Accession Number:

AD1082165

Title:

Assessing the Impact of Clothing and Individual Equipment (CIE) on Soldier Physical, Biomechanical, and Cognitive Performance. Part 2: Data Analysis

Descriptive Note:

Technical Report,01 Jun 2016,31 Oct 2016

Corporate Author:

SOLDIER CENTER NATICK MA Natick United States

Report Date:

2019-10-09

Pagination or Media Count:

182.0

Abstract:

The objective of this study was to establish a test methodology utilizing an operational scenario for assessing the effects of clothing and individual equipment CIE on Soldier physical and cognitive performance. This objective was accomplished by translating established scientifically based cognitive and physical metrics into an integrated field test batteryscenario. The 4-hour scenario was undertaken on each of 3 days wearing CIE configurations entailing load carriage ranging from approximately 10 to over 50 kg. The complete methodology was previously reported in Hasselquist et al. 2018 Part 1 Test Methodology. The results are reported herein, Part II Data Analysis Cognitive results showed that performing a road march wearing CIE degrades cognitive control processes, primarily response inhibition. Human factors results showed that the Load Effects Assessment Program LEAP obstacle course and both static and dynamic marksmanship scenarios are sensitive to difference in equipment configuration, whereas the Military Operations in Urban Terrain MOUT exercise was sensitive to differences in configuration for measures of mobility, but not lethality or decision making. Biomechanics results showed that measurement techniques could be successfully implemented in field settings, and that measures such as inertial measurement unit IMU derived performance degraded with heavier body-borne loads. Together, the results suggest that physical and cognitive measures of Soldier performance change as a function of CIE, and that the present operationally-relevant scenario is sensitive to detect such changes.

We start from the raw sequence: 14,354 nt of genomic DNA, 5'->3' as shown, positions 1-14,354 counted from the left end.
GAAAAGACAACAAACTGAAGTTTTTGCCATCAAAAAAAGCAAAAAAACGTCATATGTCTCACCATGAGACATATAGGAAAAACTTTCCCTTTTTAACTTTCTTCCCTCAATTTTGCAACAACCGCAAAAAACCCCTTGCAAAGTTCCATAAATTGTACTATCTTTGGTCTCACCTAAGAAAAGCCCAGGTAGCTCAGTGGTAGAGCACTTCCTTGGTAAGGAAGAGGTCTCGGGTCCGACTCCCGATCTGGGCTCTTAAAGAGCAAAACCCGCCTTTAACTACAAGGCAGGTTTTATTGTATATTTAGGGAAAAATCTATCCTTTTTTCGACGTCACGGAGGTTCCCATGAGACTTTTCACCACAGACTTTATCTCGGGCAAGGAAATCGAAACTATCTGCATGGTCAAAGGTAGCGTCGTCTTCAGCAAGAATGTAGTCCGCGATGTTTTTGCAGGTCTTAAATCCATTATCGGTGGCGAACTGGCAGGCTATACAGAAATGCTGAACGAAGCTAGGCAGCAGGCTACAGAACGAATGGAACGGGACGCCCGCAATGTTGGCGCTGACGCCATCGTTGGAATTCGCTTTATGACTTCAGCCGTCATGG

Subject Categories:

  • Protective Equipment
  • Military Forces and Organizations
  • Human Factors Engineering and Man Machine Systems

Distribution Statement:

APPROVED FOR PUBLIC RELEASE